Hillary Clinton WAS the last Democratic Presidential nominee…
She WAS able to beat Donald Trump by 3 million votes from Americans…
Warren had her own issues as a factor in her loss…..
Banjy Sarlin: “To many Warren supporters, there was a sexist double standard at play in the campaign and the press, one that demanded more and more details from her and only broad talk of revolution from Sanders.”
“But there were other factors that made her more vulnerable to attacks too. Her voters skewed college-educated and suburban and were less likely to be uninsured and more likely to be nervous about electability concerns. The issue also distracted from the simple winning pitch she rode early in the race: A wealth tax on billionaires to fund education and child care benefits for the upper middle class and lower incomes. Instead, she found herself explaining a health plan whose benefits and tradeoffs were more complicated.”
Christine Rosen: “Elizabeth Warren didn’t have a gender problem; she had a trust and authenticity problem. Her multiple fabulations about her personal history, including a false claim that she was fired because she was pregnant and the infamous and repeated efforts to pass herself off as Native American, undermine her narrative of being a truth-telling, incorruptible champion of the people. As well, she opportunistically embraced intersectionality politics (such as her claim that a trans person would vet whomever she might choose as her Secretary of Education and her attempts to paint Bernie Sanders as a raging sexist) in a way that was likely off-putting for more moderate Democratic voters.”
“It feels a little bit like a death knell in terms of having the prospect of women in our elections,” MSNBC’s Rachael Maddow said Thursday in an interview with Warren.
Warren was also someone a lot of Democratic primary voters liked, but just not enough: A February Washington Post-ABC News poll found 20 percent of voters named her as their second choice, the most of any other candidate, consistently.
That means that even though the votes weren’t there for her, there are more Democratic voters who might be genuinely bummed that she’s out. They would have liked for her to succeed, but for whatever reason put their support with someone else.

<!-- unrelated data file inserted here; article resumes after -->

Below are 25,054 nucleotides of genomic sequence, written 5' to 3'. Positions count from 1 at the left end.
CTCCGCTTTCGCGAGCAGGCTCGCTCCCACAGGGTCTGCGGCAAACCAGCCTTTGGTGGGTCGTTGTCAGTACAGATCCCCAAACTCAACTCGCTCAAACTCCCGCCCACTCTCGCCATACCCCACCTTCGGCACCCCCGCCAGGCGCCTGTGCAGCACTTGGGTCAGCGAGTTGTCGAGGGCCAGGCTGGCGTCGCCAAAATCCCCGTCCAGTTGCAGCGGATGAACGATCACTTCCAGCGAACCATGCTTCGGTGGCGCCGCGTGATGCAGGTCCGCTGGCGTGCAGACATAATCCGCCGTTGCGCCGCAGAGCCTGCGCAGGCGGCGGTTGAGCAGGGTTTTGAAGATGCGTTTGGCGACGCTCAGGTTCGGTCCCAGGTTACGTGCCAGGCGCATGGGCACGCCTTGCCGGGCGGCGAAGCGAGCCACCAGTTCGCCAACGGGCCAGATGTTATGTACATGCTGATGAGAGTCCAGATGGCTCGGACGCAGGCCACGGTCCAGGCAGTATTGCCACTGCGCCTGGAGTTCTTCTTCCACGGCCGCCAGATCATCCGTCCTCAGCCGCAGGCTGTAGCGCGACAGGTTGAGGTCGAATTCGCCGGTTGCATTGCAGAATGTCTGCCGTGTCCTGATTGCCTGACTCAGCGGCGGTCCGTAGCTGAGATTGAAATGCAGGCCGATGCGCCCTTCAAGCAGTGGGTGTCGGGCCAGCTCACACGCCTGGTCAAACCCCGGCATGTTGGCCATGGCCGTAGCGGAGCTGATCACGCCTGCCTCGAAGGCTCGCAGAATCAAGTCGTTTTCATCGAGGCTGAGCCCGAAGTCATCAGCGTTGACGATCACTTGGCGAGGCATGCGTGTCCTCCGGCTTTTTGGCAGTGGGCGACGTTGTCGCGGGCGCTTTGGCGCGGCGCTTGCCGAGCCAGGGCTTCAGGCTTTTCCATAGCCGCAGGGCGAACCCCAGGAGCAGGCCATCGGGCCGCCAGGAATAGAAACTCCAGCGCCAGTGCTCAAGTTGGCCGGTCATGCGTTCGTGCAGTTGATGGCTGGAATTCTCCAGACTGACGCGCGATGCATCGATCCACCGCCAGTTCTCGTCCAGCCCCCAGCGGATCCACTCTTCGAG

Warren also hasn’t shied away from talking about yet-to-be-resolved issues still swirling in this primary. Like:
- On whether the Democratic Party is too siloed: “You know, I was told at the beginning of this whole undertaking that there are two lanes, a progressive lane that Bernie Sanders is the incumbent for, and a moderate lane that Joe Biden is the incumbent for,” she said as she announced her departure. “And there’s no room for anyone else in this. I thought that wasn’t right. But evidently, I was wrong.”
- On Sanders’s supporters, known for being more aggressive and hostile, especially online: “I think that’s a real problem with this online bullying and sort of organized nastiness,” she told Maddow on Thursday. ”… I’m talking about some really ugly stuff that went on.” She even compared Sanders with President Trump indirectly, saying Democrats can’t “follow that same kind of politics of division that Donald Trump follows.”
- On money in politics, exemplified by former New York mayor Mike Bloomberg, whom she basically single-handedly took down in a Nevada debate: “In my view he was absolutely the riskiest candidate for Democrats on the stage,” she told Maddow.
- And still more on gender and the dilemma of talking about it openly: “Gender in this race, you know, that is the trap question for every woman,” she told reporters Thursday. “If you say, ‘Yeah, there was sexism in this race,’ everyone says, ‘Whiner!’ And if you say, ‘No, there was no sexism,’ about a bazillion women think, ‘What planet do you live on?’ I promise you this: I’ll have a lot more to say on that subject later on.”
Warren has built her career on being the unapologetic, persistent, squeaky wheel when she sees a problem that needs fixing….